If you can’t beat ’em, define ’em out of existence!
Some members of the intelligent design community seem to have a genuinely hard time understanding that non-religious people actually exist. They don’t have convincing arguments for their religion, so they attempt an end run around reason by simply declaring that everyone is religious.
I have written about a couple of examples previously. For example, David Klinghoffer claims that
In a sense, there are no atheists.
How can I convince Mr. Klinghoffer that I exist? Please, if anyone who knows him is reading this, tell him he’s welcome to come to my talk at the Evolution meeting in Rhode Island or stop by my poster at the Evolution of Complex Life conference here in Atlanta, so he can see for himself that I’m real!
Of course, I’m being facetious. I know full well that Mr. Klinghoffer knows I exist (he thinks, in fact, that I am Goliath). His argument is that I’m not really an atheist, because no one really is. He makes this argument by redefining the word ‘atheist’ to mean something with no resemblance to its commonly understood meaning:
Humans aren’t animals operating on instinct alone. We continually make choices between competing alternatives, but those choices can’t be made fresh at every turn. Instead, to guide our path, we place our faith in a construction of values. It’s not possible to operate in the world without casting your lot with some such system — just to set your priorities for the day, if nothing else. Systems like that command our loyalty in a god-like fashion even if we don’t ascribe divinity to them.
So basically, if you believe anything, you can’t be an atheist. He is literally saying that it’s not possible for a fully functional human being to be an atheist.
I have also written about John Staddon’s essay claiming that secular humanism is a religion. In my first post about Dr. Staddon’s essay, I pointed out that it fails to clear the very low bar of simply being self consistent, and I called it “a hot mess of unsupported assertions, innuendos, and self-contradictions.” In the second, I gave concrete examples of its unsupported assertions, innuendos, and self-contradictions.
Not surprisingly, a couple of luminaries from the Discovery Institute think it’s pretty good. Michael Egnor, for example, thinks that it’s
…topical, well written, and carefully reasoned.
Carefully reasoned, seriously? Staddon’s reasoning boils down to this: All religions have three elements. Secular humanism has two of them; therefore, secular humanism is a religion.
All oranges have three elements: they are round, tasty, and orange. Apples are round and tasty; therefore, apples are oranges.
All airplane have three elements: they have wheels, an engine, and they fly. Car have wheels and an engine; therefore, cars are airplanes.
I could go on in this vein for a while, but I trust you get the point. It’s worse than that, though. Dr. Egnor explicitly equates secular humanism with atheism (which is also wrong, but so be it):
“Secular humanism” is a euphemism for atheism as practiced in modern Western civilization.
So Dr. Egnor is arguing not only that secular humanism is a religion, but that atheism is. We could argue all day about how precisely to define atheism, but a fair estimate of its commonly understood meaning is a lack of religion. Defining a lack of something as that thing begs the question. It denies that the lack of the thing can exist. It’s equivalent to defining darkness as light, vacuum as air, or (as others have pointed out) not collecting stamps as a hobby.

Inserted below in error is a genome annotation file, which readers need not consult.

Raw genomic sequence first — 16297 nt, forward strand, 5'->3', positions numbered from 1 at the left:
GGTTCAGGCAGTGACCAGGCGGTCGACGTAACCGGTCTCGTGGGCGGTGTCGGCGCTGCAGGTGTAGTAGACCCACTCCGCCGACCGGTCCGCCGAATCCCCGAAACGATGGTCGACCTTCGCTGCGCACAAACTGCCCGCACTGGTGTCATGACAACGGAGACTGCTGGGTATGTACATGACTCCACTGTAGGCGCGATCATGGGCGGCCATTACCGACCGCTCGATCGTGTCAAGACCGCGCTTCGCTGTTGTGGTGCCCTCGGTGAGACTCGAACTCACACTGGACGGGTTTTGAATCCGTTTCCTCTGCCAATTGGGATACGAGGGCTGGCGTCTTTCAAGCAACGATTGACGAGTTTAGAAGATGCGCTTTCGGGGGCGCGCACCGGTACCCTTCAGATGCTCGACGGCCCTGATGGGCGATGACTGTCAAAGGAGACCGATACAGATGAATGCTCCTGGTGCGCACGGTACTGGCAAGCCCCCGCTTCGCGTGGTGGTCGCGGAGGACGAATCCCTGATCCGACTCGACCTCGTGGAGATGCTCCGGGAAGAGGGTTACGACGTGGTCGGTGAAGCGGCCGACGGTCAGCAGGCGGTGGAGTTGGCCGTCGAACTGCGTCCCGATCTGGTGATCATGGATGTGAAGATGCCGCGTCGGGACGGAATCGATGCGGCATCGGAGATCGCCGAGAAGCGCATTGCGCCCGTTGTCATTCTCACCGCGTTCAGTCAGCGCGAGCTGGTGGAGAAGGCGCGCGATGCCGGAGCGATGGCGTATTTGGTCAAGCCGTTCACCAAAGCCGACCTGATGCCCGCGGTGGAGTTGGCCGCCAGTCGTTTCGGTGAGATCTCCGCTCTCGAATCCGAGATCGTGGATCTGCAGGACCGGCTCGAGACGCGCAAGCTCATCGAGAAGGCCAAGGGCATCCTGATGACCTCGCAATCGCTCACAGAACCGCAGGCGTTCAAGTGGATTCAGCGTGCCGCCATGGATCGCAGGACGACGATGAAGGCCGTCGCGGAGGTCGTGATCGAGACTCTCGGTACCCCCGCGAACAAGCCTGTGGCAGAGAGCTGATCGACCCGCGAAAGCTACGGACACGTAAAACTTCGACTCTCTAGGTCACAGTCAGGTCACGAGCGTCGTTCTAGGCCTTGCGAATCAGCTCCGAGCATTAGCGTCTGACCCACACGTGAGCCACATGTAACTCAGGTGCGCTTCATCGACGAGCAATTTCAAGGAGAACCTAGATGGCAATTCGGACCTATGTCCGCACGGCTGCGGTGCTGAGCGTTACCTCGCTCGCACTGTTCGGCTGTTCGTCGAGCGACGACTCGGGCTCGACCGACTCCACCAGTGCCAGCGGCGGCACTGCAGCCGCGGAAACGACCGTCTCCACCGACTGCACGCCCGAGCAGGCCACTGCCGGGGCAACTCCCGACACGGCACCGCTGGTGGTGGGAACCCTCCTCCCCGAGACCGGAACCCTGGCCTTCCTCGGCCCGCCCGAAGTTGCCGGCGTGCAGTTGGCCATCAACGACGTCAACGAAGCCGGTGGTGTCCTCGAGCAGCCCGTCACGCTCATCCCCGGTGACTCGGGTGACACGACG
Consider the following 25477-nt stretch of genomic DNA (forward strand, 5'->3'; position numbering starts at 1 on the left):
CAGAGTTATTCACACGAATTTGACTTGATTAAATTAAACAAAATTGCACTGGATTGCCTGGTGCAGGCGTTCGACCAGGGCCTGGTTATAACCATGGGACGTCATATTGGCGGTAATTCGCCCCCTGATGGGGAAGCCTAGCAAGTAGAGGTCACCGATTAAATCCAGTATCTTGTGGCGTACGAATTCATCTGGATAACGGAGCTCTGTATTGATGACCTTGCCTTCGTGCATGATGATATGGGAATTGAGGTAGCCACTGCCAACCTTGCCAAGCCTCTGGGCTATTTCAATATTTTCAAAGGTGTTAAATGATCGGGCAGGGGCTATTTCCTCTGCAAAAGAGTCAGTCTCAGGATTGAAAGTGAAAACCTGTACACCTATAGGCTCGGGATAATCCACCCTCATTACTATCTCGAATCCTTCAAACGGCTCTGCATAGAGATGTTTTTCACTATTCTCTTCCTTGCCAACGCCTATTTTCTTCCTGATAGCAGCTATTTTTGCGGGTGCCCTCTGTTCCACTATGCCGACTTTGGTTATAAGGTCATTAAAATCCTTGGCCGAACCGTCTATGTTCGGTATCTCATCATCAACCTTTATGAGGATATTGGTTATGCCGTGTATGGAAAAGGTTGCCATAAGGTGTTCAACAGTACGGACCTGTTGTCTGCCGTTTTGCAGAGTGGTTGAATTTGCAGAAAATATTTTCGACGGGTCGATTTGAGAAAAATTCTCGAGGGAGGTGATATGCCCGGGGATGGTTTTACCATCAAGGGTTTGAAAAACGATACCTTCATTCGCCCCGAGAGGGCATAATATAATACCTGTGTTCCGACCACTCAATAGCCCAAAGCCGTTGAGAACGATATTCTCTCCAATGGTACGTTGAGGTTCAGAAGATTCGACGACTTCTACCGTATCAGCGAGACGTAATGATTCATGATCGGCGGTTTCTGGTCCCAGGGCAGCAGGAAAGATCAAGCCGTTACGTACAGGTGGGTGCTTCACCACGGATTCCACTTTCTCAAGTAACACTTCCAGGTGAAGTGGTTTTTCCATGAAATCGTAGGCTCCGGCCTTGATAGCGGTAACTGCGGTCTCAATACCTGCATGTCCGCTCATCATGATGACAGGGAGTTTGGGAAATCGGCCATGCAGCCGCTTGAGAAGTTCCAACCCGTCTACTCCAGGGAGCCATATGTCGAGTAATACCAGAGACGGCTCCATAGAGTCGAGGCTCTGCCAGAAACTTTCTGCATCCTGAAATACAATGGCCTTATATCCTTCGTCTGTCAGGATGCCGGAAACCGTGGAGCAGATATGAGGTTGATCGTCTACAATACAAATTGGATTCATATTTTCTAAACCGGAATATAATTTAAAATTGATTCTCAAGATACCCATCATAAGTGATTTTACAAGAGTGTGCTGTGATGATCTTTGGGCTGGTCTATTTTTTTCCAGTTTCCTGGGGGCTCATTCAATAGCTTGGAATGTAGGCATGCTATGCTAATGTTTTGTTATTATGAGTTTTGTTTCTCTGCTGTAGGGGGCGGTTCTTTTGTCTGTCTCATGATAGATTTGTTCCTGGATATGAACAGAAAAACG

There must be a name for the rhetorical strategy that consists of defining a term so broadly that it becomes meaningless. Staddon, Egnor, and Klinghoffer are literally arguing that it is not possible to not be religious. I object to this because I am not religious. To see just how broadly intelligent design advocates define religion, look at what Denyse O’Leary has to say about Jerry Coyne’s criticism of Staddon’s article:
If Jerry Coyne thinks he is advancing human welfare and morality at all, he is involved in some kind of religion. The word means “to tie together,” that is to tie people to the universe, to each other, to their ultimate fate, etc.
Ah, the argument from etymology. “Eukaryote” means “true nut,” so I guess all animals, plants, fungi, algae, and protists are hard-shelled seeds. “Lemur” means ghost or spirit, so I guess lemur conservation is a waste of time and resources…they’re already dead!
Seriously, though, look at how broadly O’Leary has defined religion: if you care about human welfare and morality at all, you must be religious. So everyone in the world is either religious or a complete sociopath.
He [Coyne] spends so much time attacking other people’s religion, he can only be doing it on behalf of his own; a genuinely irreligious person does not care.
I am a genuinely irreligious person, and I do care. Various members of the intelligent design community, including Egnor, O’Leary, and Klinghoffer, have recently said things about atheists that would be considered vile bigotry if they were referring to any other minority: we are “morally depraved”, unethical, and “deeply ignorant”; we can’t believe in life, love, minds, or rational thought; we can’t oppose violence, know right from wrong, or even conclude that the Holocaust was wrong (if you think I’m exaggerating any of this, please check out this post and the articles it links to). Imagine (as I do here) saying those things about an ethnic group, a sexual orientation, or a religion. Imagine trying to define them out of existence.
That’s why I care. Saying that I don’t, or that the fact that I do makes me religious, is one more example of telling me what I believe.